UK Relocation: Renting in London
Posted by: Fiona Williams, Director, Strategic Business Solutions, EMEA
A global leader in terms of culture, commerce, education and entertainment, London is one of the most diverse cities in the world. But what’s it like to try to enter the city’s fast moving and very competitive rental market? Our latest UK MarketWatch discusses the topic, focusing on current trends and the possible impact that Brexit may have in years to come. We also invite you to watch our latest video on relocating to the UK. With a dedicated Destination Services team on the ground in the UK, we understand the potential challenges that companies and their international assignees may face when relocating.
Where to Live?
There are a number of different neighbourhoods and areas to live in. From apartments in the hub of the city for singles and couples, to townhouses and larger family homes in more leafy, residential areas. The city’s surrounding areas, collectively known as Greater London (which includes parts of Middlesex, Essex, Surrey, Kent and Hertfordshire), are particularly popular amongst expatriate families.
What’s Happening in the Market?
Prospective tenants continue to outnumber the city’s available properties. In the last 12 months, we have experienced an increase in demand for rental accommodation and as a result, vacancy rates – the length of time between rental property tenancies – are declining.
The Good News. Encouragingly, although prospective tenants remain high, rental prices are falling – albeit marginally in popular areas – which suggests that landlords are being fairly conservative when setting their rates. This could possibly be in response to the UK’s current economic uncertainty and concerns over tenant affordability.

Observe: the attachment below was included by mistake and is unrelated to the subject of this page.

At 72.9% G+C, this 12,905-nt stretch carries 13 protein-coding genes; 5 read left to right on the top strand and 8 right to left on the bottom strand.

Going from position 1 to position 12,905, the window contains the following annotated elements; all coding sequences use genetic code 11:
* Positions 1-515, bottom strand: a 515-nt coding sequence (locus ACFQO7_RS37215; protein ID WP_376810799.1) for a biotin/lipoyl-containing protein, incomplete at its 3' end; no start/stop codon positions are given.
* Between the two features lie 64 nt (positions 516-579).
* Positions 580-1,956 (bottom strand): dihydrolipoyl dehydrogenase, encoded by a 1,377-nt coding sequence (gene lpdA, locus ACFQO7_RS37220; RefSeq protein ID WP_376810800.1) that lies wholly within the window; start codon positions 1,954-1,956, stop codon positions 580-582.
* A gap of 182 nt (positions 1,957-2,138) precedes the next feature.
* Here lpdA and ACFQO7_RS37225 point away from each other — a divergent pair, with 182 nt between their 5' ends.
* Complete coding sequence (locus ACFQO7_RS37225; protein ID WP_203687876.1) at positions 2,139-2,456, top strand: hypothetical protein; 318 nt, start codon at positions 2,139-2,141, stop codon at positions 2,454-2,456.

The Bad News. Rents in London are indeed plateauing, but this follows years of rates outpacing a tenant’s income, so assignees should be mindful of this, because London remains one of the most expensive cities to live in by world standards.
The Brexit Factor
There has been uncertainty about the impact that Brexit may have on the rental market. Many experts suggest that instead of an immediate trend, a more long-term impact will be felt in the years following the UK leaving the EU. This is expected to be largely due to the dip in the number of EU nationals entering the private rental sector, which may influence demand levels and rental prices. Of course, EU migration will impact some parts of the country, like London and the South East, far more than others.
The recent General Election, which failed to produce a ruling majority party, has added to the political and economic uncertainty. After officially leaving the EU in March 2019, the UK Government has stated that it expects the UK to go through a three-year transitional period. So, although we have not yet experienced particularly strong housing trends as a direct consequence of Brexit, this may change in the coming months and years as the transition takes place.
Going forward, as more details become known about the Brexit process and transitional period, we will publish further information.
For a more detailed review of the UK rental and sales markets, read the Cartus UK MarketWatch and be sure to watch our newest video on relocating to the UK. For information on relocating around the world, visit our Resource Hub and On the Ground video series.